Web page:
Sunday, December 9, 2012

Alison Garrigan

Heather N. Stout is an evil queen.

My friend Ali Garrigan has lived in the creative service of others, and by that I mean she has existed as collaborative partner in all manner of artistic endeavors, always providing an unending fount of positive energy and enthusiasm along with bottomless creativity and joy to whatever pursuit she is currently engaged in.

Quite often toward more than one project at a time. Sometimes twelve.

Since 1996, for this theater artist alone, she has created original music and created soundtracks for, performed in, directed others and directed me in plays I have written, designed and created costumes for and performed in plays I have directed, designed and created costumes for plays I have performed in directed by others, and we have performed together in plays.

We have collaborated in well over fifteen plays in fifteen years. That’s just with me.

This weekend the family traveled to see the second offering from Talespinner Children’s Theatre Magic Flute (a new adaptation based on the original folk tale written by Anne McEvoy) and remained after to witness auditions for the 2013 productions.

Ali’s skill at working as a great collaborator in others’ companies has prepared her for the most creative, collaborative, and positive-spirited environment I have walked into. She is “in charge” but only in the sense that she empowers all participants to step up and confidently contribute to the best of their ability.

It is astonishing how much sound, color, music, movement and magic is compact onto on small stage, with seven actors, in one hour during Magic Flute. The producion does not represent one theatrical discipline, it samples from plenty, whichever suits the situation, from Far East to Africa to European folk tradition, with one or two contemporary quirks thrown in, but only one or two.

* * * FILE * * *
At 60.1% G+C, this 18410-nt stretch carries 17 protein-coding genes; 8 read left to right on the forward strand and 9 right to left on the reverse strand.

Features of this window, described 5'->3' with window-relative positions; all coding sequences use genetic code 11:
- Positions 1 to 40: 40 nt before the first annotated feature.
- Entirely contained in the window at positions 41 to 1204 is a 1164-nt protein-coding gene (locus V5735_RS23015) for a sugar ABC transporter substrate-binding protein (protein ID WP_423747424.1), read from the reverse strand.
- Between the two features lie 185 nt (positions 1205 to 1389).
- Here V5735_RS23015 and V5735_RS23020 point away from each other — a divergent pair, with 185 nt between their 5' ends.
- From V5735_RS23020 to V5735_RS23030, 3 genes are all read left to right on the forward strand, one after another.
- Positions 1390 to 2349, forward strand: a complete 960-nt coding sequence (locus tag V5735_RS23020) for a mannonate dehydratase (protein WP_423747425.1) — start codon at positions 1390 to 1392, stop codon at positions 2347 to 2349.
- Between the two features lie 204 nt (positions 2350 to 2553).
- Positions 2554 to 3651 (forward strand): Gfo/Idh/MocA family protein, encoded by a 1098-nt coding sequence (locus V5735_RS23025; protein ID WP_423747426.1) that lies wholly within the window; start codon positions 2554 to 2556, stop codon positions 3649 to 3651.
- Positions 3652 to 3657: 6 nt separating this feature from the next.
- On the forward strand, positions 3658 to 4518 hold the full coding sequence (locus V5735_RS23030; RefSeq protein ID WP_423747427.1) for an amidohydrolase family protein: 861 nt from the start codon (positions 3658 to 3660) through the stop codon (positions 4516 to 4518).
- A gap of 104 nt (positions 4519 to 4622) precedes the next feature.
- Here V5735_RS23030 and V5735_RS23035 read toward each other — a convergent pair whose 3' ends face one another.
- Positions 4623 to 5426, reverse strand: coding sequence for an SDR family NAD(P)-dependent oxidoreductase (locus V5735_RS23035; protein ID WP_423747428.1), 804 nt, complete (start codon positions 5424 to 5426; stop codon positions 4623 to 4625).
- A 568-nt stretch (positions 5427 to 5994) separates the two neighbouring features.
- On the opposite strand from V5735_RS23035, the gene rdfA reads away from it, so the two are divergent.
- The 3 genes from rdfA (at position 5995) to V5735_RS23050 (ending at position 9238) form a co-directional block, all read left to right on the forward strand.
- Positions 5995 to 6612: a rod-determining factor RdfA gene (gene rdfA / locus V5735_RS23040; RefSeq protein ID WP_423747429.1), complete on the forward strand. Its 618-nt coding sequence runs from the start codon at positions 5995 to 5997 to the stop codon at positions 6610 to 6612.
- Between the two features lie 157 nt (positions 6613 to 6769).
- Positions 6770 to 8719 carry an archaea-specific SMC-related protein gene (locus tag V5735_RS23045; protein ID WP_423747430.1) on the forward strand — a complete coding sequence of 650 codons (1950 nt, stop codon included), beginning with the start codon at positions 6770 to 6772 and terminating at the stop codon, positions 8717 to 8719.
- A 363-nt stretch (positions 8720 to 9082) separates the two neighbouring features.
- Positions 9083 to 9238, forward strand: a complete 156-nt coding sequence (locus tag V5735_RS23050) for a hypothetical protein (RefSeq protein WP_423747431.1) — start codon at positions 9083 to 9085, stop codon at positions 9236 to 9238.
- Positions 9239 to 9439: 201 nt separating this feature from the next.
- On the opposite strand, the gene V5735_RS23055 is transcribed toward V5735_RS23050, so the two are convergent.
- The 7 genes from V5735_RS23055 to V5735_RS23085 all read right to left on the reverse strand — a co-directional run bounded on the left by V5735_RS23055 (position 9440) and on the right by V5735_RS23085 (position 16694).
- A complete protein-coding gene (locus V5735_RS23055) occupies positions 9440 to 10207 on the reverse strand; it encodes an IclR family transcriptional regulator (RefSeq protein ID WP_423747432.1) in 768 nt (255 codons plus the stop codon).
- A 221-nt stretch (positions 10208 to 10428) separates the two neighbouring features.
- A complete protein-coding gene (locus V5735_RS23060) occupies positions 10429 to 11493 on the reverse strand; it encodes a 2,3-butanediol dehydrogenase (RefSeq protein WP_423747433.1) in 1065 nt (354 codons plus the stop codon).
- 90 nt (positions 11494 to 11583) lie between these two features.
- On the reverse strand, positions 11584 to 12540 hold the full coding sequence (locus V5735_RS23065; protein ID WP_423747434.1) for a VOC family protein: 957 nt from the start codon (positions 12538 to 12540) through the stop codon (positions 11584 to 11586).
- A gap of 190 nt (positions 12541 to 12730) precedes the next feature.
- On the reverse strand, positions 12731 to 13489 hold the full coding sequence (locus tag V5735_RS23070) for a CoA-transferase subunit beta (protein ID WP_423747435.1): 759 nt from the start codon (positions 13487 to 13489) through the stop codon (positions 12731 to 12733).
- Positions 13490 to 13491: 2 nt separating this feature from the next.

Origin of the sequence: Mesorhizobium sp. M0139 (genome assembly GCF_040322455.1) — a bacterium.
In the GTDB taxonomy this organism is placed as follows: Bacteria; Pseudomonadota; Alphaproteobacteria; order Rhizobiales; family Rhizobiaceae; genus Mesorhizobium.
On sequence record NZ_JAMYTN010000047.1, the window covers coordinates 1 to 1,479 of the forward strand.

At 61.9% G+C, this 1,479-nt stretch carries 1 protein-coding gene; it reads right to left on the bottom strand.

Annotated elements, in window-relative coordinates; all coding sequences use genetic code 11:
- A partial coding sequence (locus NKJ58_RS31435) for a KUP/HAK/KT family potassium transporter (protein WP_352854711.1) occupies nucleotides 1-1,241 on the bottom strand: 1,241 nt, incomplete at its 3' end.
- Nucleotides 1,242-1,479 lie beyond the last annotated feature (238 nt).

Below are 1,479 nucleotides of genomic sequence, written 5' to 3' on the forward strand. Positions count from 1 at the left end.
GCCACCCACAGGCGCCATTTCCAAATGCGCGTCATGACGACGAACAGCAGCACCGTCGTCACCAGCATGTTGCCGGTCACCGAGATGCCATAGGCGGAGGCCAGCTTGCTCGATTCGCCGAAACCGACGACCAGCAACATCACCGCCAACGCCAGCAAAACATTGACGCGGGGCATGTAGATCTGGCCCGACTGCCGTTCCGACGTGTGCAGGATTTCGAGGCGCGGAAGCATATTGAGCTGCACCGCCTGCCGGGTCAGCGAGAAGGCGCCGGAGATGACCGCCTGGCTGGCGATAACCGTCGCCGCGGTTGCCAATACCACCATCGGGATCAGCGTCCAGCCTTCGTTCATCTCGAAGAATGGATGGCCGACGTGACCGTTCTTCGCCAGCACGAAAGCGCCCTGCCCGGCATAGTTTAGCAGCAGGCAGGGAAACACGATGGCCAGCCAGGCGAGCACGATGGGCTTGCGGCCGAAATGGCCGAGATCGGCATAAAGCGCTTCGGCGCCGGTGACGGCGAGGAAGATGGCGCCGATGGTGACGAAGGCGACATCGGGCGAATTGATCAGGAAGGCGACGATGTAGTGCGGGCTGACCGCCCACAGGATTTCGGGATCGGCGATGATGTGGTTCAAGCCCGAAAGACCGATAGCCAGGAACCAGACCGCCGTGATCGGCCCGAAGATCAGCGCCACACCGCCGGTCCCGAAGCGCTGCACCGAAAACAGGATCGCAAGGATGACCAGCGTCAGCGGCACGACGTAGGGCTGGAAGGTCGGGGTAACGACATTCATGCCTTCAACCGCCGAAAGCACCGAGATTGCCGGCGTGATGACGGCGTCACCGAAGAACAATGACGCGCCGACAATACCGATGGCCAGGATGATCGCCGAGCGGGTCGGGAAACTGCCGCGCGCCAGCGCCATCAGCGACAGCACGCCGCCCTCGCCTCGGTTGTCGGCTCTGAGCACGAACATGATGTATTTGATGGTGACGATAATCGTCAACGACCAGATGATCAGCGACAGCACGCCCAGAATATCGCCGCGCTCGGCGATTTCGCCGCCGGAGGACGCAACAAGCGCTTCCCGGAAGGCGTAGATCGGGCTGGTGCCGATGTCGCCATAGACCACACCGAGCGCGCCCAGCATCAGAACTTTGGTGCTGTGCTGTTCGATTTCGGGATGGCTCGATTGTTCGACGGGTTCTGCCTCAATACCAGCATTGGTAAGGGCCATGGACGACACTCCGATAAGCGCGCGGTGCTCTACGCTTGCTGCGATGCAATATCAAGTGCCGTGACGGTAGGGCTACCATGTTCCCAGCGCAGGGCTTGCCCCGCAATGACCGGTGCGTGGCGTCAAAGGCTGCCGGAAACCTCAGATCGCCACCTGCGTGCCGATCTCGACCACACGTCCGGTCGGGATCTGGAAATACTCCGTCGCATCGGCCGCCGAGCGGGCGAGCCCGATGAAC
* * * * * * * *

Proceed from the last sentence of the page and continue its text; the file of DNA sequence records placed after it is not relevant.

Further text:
At the risk of quoting myself, she suits the action to the word, the word to the action.

I owe Ali a script for Adventures In Slumberland. It will come. Attending Magic Flute was necessary, even after witnessing The Tale of the Name of the Tree last summer. I wanted to pay attention to the text, and how much was text, and what they do with it. She calls our work “Guide Scripts” which I like. I like the opportunity to be that kind of collaborator, that the writing is as fluid as the direction or the performance, or any and all of the technical elements.

Watching her, as I am right now, leading actors who (in some cases) have never met, to discover how they move, and think, and collaborate, and take imaginative risks with each other … well, it’s a lot like auditioning to be a GLT actor-teacher, honestly (which means I am in my comfort zone) but unique to the task at hand, and unique to Ali, as director.

How often does someone have the opportunity to consider the company before writing the play? It happens. It is rare. It is a gift. I got a lot of dreams for Slumberland. I have confidence that Ali will make them reality.

MAGIC FLUTE continues at Talespinner Children's Theatre through December 23.

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